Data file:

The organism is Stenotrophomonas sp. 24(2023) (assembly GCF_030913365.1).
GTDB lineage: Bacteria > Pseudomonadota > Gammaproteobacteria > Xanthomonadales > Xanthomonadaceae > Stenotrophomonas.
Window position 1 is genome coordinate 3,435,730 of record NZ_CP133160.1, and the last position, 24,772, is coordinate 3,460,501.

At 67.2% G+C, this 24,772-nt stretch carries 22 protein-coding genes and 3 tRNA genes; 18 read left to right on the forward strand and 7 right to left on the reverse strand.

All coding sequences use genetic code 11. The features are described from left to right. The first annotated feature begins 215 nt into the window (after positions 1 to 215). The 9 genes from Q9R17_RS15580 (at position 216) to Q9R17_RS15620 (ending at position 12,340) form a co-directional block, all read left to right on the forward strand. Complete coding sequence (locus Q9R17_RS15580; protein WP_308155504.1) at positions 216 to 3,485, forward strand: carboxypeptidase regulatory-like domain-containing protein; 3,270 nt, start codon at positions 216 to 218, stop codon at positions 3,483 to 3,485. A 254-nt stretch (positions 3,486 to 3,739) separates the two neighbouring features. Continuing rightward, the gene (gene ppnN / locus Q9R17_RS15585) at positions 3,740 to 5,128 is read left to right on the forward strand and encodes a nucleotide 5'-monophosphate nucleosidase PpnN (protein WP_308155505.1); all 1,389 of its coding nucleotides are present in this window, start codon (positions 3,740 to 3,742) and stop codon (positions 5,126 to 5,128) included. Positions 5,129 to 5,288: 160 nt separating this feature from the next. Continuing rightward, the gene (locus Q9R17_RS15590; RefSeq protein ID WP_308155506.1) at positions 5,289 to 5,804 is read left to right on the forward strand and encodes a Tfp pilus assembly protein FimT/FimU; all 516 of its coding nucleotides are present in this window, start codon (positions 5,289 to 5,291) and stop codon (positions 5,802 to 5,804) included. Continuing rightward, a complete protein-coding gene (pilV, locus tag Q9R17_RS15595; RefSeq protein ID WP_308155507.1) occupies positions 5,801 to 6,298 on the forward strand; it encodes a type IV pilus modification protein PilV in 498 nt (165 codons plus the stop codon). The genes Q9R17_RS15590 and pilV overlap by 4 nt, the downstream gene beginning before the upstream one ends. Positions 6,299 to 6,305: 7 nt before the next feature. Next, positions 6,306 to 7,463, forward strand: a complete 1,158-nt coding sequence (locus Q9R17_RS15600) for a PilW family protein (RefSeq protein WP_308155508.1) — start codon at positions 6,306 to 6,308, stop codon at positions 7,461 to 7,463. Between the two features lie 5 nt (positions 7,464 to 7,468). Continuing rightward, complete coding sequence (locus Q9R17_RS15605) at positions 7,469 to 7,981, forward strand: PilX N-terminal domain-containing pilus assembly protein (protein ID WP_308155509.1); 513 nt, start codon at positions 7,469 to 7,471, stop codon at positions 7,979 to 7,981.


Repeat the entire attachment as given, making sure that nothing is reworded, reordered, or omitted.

The organism is Stenotrophomonas sp. 24(2023) (assembly GCF_030913365.1).
GTDB lineage: Bacteria > Pseudomonadota > Gammaproteobacteria > Xanthomonadales > Xanthomonadaceae > Stenotrophomonas.
Window position 1 is genome coordinate 3,435,730 of record NZ_CP133160.1, and the last position, 24,772, is coordinate 3,460,501.

At 67.2% G+C, this 24,772-nt stretch carries 22 protein-coding genes and 3 tRNA genes; 18 read left to right on the forward strand and 7 right to left on the reverse strand.

All coding sequences use genetic code 11. The features are described from left to right. The first annotated feature begins 215 nt into the window (after positions 1 to 215). The 9 genes from Q9R17_RS15580 (at position 216) to Q9R17_RS15620 (ending at position 12,340) form a co-directional block, all read left to right on the forward strand. Complete coding sequence (locus Q9R17_RS15580; protein WP_308155504.1) at positions 216 to 3,485, forward strand: carboxypeptidase regulatory-like domain-containing protein; 3,270 nt, start codon at positions 216 to 218, stop codon at positions 3,483 to 3,485. A 254-nt stretch (positions 3,486 to 3,739) separates the two neighbouring features. Continuing rightward, the gene (gene ppnN / locus Q9R17_RS15585) at positions 3,740 to 5,128 is read left to right on the forward strand and encodes a nucleotide 5'-monophosphate nucleosidase PpnN (protein WP_308155505.1); all 1,389 of its coding nucleotides are present in this window, start codon (positions 3,740 to 3,742) and stop codon (positions 5,126 to 5,128) included. Positions 5,129 to 5,288: 160 nt separating this feature from the next. Continuing rightward, the gene (locus Q9R17_RS15590; RefSeq protein ID WP_308155506.1) at positions 5,289 to 5,804 is read left to right on the forward strand and encodes a Tfp pilus assembly protein FimT/FimU; all 516 of its coding nucleotides are present in this window, start codon (positions 5,289 to 5,291) and stop codon (positions 5,802 to 5,804) included. Continuing rightward, a complete protein-coding gene (pilV, locus tag Q9R17_RS15595; RefSeq protein ID WP_308155507.1) occupies positions 5,801 to 6,298 on the forward strand; it encodes a type IV pilus modification protein PilV in 498 nt (165 codons plus the stop codon). The genes Q9R17_RS15590 and pilV overlap by 4 nt, the downstream gene beginning before the upstream one ends. Positions 6,299 to 6,305: 7 nt before the next feature. Next, positions 6,306 to 7,463, forward strand: a complete 1,158-nt coding sequence (locus Q9R17_RS15600) for a PilW family protein (RefSeq protein WP_308155508.1) — start codon at positions 6,306 to 6,308, stop codon at positions 7,461 to 7,463. Between the two features lie 5 nt (positions 7,464 to 7,468). Continuing rightward, complete coding sequence (locus Q9R17_RS15605) at positions 7,469 to 7,981, forward strand: PilX N-terminal domain-containing pilus assembly protein (protein ID WP_308155509.1); 513 nt, start codon at positions 7,469 to 7,471, stop codon at positions 7,979 to 7,981.